Actually, I love strong female characters. I think there needs to be more of them. I had played around with the idea of having this obsessive-compulsive, female, contract killer and sort of getting into her disorder and where it came from.
Together, my writing partner, Corey, and I started putting together a story with spiritual elements, action, and romance. Then we just kept stirring the pot.
JD: What was the process that you and Corey took?
DM: Corey and I sit down and outline until we hate the story and each other. Then we outline some more. We work out character bios; where they’re from, how they talk. That stuff. That process usually takes us 6 to 8 weeks on something like Bethany Wolfe.
Then we’ll do a scene by scene breakdown and get it to about thirty sequences -which will eventually be broken down into more scenes.
We usually start by writing the last scene, it’s good to know where you’re going. On the early drafts we usually set obscenely high page quotas for ourselves. It helps avoid being overly precious and it definitely keeps us motivated.
Corey and I also tend to compete a little with both the quality of what we’re doing and our page counts. It’s a good time.
Then we take a break and send it out to a few people for notes.
When we come back we analyze the notes, try to get to the root of the problems and start doing purpose outlines that trace elements like characters, props and themes.
Then we dig in again.
JD: What were the different options it underwent?
DM: Well, initially we wrote it to make in Chicago. But it just wasn’t coming together. I also felt that we could take it to another level and wanted to see if it had any legs, so I began that querying process that I detailed earlier. The responses were generally positive, and eventually Benjamin Scott read the script and wanted to make it.
Regarding the partnership that followed, Ben would tell you it was my persistence. I’d follow up with him, ask if he needed help at his company or with other projects and eventually we met and he liked me. That’s a big part of it. You need to be persistent but likable. You have to be aggressive but not to the point of turning people off.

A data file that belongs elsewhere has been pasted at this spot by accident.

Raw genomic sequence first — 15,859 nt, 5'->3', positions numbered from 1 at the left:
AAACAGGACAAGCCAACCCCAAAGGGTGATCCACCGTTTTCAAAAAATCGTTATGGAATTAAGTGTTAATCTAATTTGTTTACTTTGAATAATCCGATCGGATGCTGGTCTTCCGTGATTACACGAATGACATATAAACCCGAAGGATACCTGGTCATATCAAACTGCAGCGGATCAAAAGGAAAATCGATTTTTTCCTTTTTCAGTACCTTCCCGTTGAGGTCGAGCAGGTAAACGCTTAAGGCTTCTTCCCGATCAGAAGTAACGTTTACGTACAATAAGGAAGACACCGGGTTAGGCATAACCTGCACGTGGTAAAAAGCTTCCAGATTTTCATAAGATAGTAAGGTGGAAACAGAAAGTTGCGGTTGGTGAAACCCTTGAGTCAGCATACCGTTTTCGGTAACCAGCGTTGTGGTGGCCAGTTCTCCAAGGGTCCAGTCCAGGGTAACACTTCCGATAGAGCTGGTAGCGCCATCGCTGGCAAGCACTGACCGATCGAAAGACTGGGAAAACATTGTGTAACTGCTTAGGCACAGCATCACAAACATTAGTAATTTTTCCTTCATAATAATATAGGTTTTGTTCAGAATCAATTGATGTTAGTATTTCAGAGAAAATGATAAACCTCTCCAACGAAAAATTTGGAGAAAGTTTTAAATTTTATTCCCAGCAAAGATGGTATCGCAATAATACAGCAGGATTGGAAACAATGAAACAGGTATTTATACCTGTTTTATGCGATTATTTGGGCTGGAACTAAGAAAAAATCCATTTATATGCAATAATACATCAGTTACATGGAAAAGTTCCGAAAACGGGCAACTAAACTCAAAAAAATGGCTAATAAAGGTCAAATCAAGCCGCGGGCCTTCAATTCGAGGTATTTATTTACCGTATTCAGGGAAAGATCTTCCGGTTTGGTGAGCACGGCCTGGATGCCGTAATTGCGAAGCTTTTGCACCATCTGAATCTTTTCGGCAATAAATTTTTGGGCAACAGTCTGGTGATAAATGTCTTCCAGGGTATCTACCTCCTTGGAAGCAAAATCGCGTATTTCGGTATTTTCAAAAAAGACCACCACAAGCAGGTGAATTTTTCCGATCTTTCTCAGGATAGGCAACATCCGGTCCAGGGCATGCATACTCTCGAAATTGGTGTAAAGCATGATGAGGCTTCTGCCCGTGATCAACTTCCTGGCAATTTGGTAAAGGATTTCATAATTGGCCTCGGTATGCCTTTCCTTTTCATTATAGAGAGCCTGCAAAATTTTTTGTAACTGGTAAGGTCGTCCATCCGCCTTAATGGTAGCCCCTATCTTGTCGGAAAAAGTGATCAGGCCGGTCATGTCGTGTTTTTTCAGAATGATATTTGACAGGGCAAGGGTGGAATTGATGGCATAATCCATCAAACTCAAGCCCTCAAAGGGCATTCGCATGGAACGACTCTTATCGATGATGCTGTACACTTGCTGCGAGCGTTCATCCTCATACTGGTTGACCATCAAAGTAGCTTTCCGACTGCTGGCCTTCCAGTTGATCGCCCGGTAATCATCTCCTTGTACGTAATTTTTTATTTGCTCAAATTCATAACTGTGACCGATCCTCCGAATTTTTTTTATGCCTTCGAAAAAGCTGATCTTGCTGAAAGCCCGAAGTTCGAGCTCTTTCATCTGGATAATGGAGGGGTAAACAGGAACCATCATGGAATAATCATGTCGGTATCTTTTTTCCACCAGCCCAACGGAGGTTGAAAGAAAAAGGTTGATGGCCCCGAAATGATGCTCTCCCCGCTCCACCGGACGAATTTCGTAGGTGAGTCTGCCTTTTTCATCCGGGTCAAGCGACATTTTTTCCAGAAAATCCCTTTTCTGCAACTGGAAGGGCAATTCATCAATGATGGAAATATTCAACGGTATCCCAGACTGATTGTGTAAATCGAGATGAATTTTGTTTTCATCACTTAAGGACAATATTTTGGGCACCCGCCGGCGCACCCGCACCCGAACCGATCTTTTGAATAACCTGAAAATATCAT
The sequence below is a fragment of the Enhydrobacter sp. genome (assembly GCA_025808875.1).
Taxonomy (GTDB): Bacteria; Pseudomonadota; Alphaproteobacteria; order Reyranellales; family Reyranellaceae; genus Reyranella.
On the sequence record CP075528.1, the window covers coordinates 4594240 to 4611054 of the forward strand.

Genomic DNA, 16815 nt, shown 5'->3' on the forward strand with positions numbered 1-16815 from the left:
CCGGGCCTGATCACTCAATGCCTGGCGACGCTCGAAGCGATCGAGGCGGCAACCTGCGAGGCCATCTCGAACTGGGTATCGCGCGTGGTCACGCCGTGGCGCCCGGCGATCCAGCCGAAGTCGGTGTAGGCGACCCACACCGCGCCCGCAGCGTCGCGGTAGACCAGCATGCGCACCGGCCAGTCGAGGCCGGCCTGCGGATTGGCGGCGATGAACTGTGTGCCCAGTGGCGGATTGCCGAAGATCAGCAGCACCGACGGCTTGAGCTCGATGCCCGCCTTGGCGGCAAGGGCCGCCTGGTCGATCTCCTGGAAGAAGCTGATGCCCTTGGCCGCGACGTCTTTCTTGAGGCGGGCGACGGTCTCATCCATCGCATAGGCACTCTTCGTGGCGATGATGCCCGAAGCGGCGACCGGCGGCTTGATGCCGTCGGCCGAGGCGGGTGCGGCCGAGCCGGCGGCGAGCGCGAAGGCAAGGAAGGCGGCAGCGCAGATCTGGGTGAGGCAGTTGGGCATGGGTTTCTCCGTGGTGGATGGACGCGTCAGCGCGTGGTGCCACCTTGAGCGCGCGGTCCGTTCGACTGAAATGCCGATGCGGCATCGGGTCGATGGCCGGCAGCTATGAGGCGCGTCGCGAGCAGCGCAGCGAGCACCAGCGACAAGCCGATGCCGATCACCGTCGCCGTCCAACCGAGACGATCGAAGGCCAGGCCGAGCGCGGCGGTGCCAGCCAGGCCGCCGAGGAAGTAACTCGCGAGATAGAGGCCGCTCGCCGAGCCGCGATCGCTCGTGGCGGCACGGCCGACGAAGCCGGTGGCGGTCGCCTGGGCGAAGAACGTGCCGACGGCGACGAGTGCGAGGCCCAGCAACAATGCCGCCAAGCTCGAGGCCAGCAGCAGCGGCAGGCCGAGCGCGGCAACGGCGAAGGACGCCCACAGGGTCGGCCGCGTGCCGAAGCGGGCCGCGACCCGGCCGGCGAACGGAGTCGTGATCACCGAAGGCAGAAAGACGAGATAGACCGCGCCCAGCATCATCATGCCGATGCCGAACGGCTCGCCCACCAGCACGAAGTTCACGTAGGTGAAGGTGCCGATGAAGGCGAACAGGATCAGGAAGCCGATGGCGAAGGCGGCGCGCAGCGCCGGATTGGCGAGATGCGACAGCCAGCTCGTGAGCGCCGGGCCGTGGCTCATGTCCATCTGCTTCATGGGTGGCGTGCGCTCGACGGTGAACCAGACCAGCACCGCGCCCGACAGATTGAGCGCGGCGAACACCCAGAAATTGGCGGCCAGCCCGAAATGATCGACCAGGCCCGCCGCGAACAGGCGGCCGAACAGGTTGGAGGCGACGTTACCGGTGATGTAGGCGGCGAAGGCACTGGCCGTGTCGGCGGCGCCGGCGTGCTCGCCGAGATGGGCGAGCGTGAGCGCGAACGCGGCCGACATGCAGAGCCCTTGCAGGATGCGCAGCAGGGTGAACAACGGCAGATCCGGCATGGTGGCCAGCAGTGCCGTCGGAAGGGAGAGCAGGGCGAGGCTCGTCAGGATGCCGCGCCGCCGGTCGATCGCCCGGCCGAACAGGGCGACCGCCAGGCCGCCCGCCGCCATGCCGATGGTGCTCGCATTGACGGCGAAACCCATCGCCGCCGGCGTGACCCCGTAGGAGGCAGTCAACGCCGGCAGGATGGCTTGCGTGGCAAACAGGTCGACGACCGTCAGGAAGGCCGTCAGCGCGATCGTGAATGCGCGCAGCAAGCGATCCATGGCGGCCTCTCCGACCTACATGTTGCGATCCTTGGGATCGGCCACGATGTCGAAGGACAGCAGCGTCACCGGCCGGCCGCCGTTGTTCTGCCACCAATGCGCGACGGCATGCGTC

Last summer Ben and his business partner decided to option the script, and after watching my thesis they agreed to keep me attached as Director. But, as these things go, the company is undergoing some severe restructuring and the project is currently in turn around.
JD: What is it like to be in limbo?
DM: Well, awful. You get so close to making something and then it flies off course because of the weirdest things. It’s frustrating. Maybe I can elaborate more on it later, but what it comes down to is this: people can be waylaid by their own hubris – and they can take down a lot of people or projects with them.
JD: What did it teach you about the industry and working with people?
DM: Well, the first thing it taught me is to trust my instincts. There are people you want to do business with and there are people you do not. If you get a bad feeling, then don’t. It’s not worth it.
The other major take away from the experience so far: even if you have a killer script and people like what you’re doing, you still have to come up with a plan to overcome the fact that, in the eyes of this industry, you haven’t done anything yet.
No one wants a “first time” director or a DP who hasn’t shot a feature. That’s why you really need to be persistent and insanely driven.
David Fincher once talked about how he wanted to go to film schools and give a lecture that starts by asking one of the “fresh faces” to tell him about the movie they want to make. As soon as they started to speak he would say, “Shut up and sit the fuck down.” If they did then he’d know that they weren’t ready for the industry. Because the film business is full of “shut up and sit down!”
I’d say he nailed it.
JD: What are you working on in the meantime?
DM: Right now, the biggest things are a TV show called Jake and the Possum and a little indie feature called Betaville. We are very excited about both. We’ve taken a few meetings on Possum and we’re at the point where people are trying to put something together for us which is awesome.
The pilot is based on a concept we developed with Kyle Reid, another FSU alum. We call ourselves The Brain Trust, imbibe a bit and then come up with ridiculous ideas loosely based on Kyle’s personality.
Betaville is a small indie, sci-fi thriller. We’re really happy with it and we have Jas Sams (V/H/S) attached to star and co-produce.
JD: Can you give us some synopses of other ideas you have? What are you hopes for the future?
DM: Jake and The Possum is a fun concept about what it means to be a man in our current time. It’s about a guy who calls himself “The Possum” because of his unique abilities and the effects his lifestyle has on his best friend.
Betaville is about a girl who is — for lack of a better word — a robot and her journey to uncover her real abilities and find her true purpose. It’s a thoughtful, small film that focuses more on character and theme, but does have some action elements.
Photos courtesy of imdb.com and Georgios Demitrios Telonis.